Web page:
The Far Right is Winning the Meme Game: Here’s What We Need to Do About it

I can’t remember the exact moment I started noticing organizations like Canada Proud getting traction online. It was a gradual trickle of videos and memes popping up on my Facebook feed that old acquaintances liked or shared. At first, I didn’t pay much attention to what I saw happening online, but it has become undeniably clear that the political communications landscape is drastically shifting in Canada, and we need to start paying closer attention. 

 

The far-right is using savvy social media tactics to garner an increasingly large audience, while using strategic framing and twisting of facts to fit their agenda. A recent example of this is Canada Proud’s response to the Liberals proposed single-use plastic ban. The proposed ban would include taking steps to reduce plastic in packaging, and working with provinces and territories to introduce standards that would hold companies accountable for the plastic waste they produce. 

 

Canada Proud promptly responded by releasing a short video titled, “Trudeau’s Plastics Ban is BS,” claiming the ban is useless, and will not solve the problem of marine plastic pollution. 

 

Armed with strategically edited clips of Trudeau fumbling his words and looking less than poised, the video states:

 

  • 95% of plastic polluting the ocean comes from just 10 rivers, most of which are located in Asia.

 

  • More than half of the plastic waste that floats in the ocean comes from just 5 countries: China, India, Indonesia, Philippines, Vietnam, and Sri Lanka.

 

  • Earth Day Network released a report of the top plastic polluters and Canada was not on it. 

 

While it is true that some nations contribute to global plastic pollution more than others, Canada’s impact is significant, and these statistics alone don’t tell the whole story. 

 

Currently, Canada only manages to recycle a mere 11 percent of the total plastics we consume. That means almost 90 percent of our coffee cups, plastic bags and water bottles end up in incinerators, landfills, and the environment, including oceans and the Great Lakes.

Approximately 10,000 metric tonnes of plastic ends up in the Great Lakes every year. That’s almost 414 loads of an average dump truck. 

 

In terms of what we use and throw away, almost 57 million single use plastic straws end up in the garbage every day, and we use nearly 3 billion single use plastic bags each year. Although Canada may not be the worst polluter globally, we definitely need to take significant steps to reduce our plastic footprint.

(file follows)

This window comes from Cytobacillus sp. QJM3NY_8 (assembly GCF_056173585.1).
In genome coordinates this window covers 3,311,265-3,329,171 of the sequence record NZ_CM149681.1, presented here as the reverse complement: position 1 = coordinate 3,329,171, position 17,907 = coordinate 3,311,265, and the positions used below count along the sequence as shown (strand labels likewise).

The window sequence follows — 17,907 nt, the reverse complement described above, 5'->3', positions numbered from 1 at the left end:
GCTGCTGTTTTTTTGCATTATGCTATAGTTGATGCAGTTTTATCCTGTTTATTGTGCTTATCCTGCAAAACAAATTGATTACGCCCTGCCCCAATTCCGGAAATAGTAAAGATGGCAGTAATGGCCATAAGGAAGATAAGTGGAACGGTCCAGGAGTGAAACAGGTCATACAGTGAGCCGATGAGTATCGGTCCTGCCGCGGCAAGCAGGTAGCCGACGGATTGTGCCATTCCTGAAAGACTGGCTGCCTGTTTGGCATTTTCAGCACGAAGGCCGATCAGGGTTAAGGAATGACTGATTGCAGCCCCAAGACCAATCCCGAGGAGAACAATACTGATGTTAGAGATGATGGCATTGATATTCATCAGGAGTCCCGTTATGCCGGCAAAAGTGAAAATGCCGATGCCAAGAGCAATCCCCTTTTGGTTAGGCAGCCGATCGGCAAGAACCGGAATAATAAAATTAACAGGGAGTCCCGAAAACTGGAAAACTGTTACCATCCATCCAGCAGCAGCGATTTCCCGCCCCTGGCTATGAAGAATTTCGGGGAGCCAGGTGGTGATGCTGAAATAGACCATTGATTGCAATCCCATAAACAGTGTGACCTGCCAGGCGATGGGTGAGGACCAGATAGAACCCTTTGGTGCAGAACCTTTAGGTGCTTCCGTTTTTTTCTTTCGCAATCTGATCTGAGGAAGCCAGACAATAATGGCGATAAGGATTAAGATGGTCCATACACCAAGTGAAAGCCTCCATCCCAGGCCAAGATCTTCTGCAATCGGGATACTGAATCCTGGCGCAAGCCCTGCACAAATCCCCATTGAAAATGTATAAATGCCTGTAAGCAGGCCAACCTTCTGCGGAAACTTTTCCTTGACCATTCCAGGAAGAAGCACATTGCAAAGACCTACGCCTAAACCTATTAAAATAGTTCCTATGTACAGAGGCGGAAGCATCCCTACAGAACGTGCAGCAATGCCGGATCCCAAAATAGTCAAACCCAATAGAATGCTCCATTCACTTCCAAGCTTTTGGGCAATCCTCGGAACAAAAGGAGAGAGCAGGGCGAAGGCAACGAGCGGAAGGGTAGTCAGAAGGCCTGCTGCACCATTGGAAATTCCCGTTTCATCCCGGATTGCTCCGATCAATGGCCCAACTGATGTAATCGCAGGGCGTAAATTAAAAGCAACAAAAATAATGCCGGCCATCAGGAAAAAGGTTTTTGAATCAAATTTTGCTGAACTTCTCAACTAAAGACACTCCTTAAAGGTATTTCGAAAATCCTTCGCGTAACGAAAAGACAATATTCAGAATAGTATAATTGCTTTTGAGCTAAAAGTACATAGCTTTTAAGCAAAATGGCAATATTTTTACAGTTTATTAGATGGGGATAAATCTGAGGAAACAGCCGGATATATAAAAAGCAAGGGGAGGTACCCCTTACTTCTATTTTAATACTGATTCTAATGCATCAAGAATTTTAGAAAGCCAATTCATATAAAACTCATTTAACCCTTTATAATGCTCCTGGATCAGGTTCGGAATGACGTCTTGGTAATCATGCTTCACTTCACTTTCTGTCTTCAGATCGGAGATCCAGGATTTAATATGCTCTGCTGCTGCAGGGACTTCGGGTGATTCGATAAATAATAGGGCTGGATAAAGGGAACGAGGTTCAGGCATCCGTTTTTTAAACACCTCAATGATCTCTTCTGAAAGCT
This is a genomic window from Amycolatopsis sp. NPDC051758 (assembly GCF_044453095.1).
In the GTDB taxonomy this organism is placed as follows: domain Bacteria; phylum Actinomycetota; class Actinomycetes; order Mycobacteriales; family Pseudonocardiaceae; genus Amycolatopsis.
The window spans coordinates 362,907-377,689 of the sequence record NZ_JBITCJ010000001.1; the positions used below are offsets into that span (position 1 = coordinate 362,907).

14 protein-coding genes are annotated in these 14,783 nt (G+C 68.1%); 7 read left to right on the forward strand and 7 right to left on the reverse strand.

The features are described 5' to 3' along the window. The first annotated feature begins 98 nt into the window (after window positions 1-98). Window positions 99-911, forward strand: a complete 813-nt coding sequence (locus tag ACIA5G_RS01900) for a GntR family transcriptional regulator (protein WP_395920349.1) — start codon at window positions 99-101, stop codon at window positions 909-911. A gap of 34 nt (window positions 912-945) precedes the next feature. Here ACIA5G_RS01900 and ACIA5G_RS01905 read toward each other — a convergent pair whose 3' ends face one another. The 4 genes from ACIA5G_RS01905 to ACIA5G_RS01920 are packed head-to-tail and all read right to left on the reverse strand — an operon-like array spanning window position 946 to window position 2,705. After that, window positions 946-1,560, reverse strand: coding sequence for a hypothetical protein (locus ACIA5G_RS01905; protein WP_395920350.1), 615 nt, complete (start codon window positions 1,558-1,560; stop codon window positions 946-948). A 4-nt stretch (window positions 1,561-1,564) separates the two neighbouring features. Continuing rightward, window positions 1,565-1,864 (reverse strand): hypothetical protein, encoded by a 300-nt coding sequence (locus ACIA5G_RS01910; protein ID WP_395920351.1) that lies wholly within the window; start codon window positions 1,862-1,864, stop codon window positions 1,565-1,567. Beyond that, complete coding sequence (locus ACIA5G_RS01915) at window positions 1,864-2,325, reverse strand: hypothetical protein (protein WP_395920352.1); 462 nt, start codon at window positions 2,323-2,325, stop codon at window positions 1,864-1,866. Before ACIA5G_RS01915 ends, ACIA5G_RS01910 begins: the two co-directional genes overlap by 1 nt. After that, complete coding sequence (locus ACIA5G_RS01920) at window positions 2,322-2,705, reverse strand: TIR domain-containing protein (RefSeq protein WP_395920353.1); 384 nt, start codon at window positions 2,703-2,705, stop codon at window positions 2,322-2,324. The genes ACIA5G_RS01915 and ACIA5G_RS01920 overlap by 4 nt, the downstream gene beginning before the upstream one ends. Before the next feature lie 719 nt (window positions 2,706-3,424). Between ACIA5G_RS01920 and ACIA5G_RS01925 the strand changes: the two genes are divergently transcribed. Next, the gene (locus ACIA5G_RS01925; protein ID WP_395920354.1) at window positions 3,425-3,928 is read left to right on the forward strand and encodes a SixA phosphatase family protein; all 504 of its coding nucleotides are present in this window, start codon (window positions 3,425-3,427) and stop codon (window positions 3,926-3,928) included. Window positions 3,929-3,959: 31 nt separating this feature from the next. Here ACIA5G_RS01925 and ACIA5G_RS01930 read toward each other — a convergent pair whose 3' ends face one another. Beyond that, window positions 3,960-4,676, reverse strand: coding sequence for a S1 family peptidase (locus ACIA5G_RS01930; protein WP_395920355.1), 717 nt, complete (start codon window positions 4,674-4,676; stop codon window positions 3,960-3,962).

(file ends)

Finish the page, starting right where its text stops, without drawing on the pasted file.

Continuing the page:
While Canada Proud’s facts are dubious, the delivery in a short, rough video that gets to the point quickly, has reached 1.8K views. With over 120,000 followers Canada Proud’s audience is larger than a number of national mainstream media’s online audiences, as well as our political parties. 

 

Beginning with Ontario Proud, which played a role in the election of Premier Doug Ford, Canada Proud has popularized a style of combining simple pro-Canadian memes and videos featuring funny or heartwarming anecdotes (think Canadian weather, beer and trending stories) with negative content targeting primarily Trudeau, extending to other non-Conservative political figures. 

 

The truth is, to combat climate change and environmental degradation we need big, bold ideas. Ultimately we need a major societal shift backed by widespread public support. Yet organizations like Canada Proud and are using widely effective communications tactics to convey the message that: “It’s not that serious.” 

 

We don’t have time to delay action on climate change. A report recently released by the Intergovernmental Panel on Climate Change gives us approximately 12 years to limit the drastic effects of global warming

 

Instead of dismissing the popularity of groups like Canada Proud as the Internet gone mad, we need to start examining their tactics closer and think about what is resonating with people and why. This includes using clear, simple, sometimes humorous messaging, in an easily consumable format. 

 

The communications landscape is always changing, and with an election coming up, the left needs to be strategic about what tactics they are using to present information. We need to meet audiences where they are at, using tactics that have been proven to resonate. 

 

I guess it’s time to start brushing up on our meme skills. 


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